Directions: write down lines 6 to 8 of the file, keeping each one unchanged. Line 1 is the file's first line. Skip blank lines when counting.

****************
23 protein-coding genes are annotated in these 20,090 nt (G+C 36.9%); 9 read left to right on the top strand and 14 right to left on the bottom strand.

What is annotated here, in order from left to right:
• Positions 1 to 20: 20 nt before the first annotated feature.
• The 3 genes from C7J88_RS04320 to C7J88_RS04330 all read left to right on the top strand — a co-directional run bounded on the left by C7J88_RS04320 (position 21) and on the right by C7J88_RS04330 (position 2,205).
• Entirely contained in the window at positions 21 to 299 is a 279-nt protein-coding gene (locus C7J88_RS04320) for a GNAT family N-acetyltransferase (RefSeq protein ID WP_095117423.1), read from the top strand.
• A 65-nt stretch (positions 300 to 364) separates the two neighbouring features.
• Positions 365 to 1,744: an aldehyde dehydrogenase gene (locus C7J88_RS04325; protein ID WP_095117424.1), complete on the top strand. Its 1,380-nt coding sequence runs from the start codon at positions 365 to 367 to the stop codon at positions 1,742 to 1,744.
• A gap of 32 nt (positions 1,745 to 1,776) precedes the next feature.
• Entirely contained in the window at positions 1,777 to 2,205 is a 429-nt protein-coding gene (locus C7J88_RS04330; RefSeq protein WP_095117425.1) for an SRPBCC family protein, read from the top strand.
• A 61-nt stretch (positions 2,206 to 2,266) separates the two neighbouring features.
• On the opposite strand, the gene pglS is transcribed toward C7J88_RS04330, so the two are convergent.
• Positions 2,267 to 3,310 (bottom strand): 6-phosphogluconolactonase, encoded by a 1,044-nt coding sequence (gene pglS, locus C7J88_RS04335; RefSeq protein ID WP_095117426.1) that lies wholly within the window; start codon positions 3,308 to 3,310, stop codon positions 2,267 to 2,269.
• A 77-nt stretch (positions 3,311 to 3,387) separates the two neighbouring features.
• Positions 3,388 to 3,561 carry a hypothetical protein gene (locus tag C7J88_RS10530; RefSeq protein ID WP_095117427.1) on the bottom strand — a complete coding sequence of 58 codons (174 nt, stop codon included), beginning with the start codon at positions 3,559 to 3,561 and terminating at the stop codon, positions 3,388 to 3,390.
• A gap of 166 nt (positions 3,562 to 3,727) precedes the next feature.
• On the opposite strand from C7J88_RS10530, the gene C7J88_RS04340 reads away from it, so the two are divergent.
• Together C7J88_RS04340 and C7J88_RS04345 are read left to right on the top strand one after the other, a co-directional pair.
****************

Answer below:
• A 65-nt stretch (positions 300 to 364) separates the two neighbouring features.
• Positions 365 to 1,744: an aldehyde dehydrogenase gene (locus C7J88_RS04325; protein ID WP_095117424.1), complete on the top strand. Its 1,380-nt coding sequence runs from the start codon at positions 365 to 367 to the stop codon at positions 1,742 to 1,744.
• A gap of 32 nt (positions 1,745 to 1,776) precedes the next feature.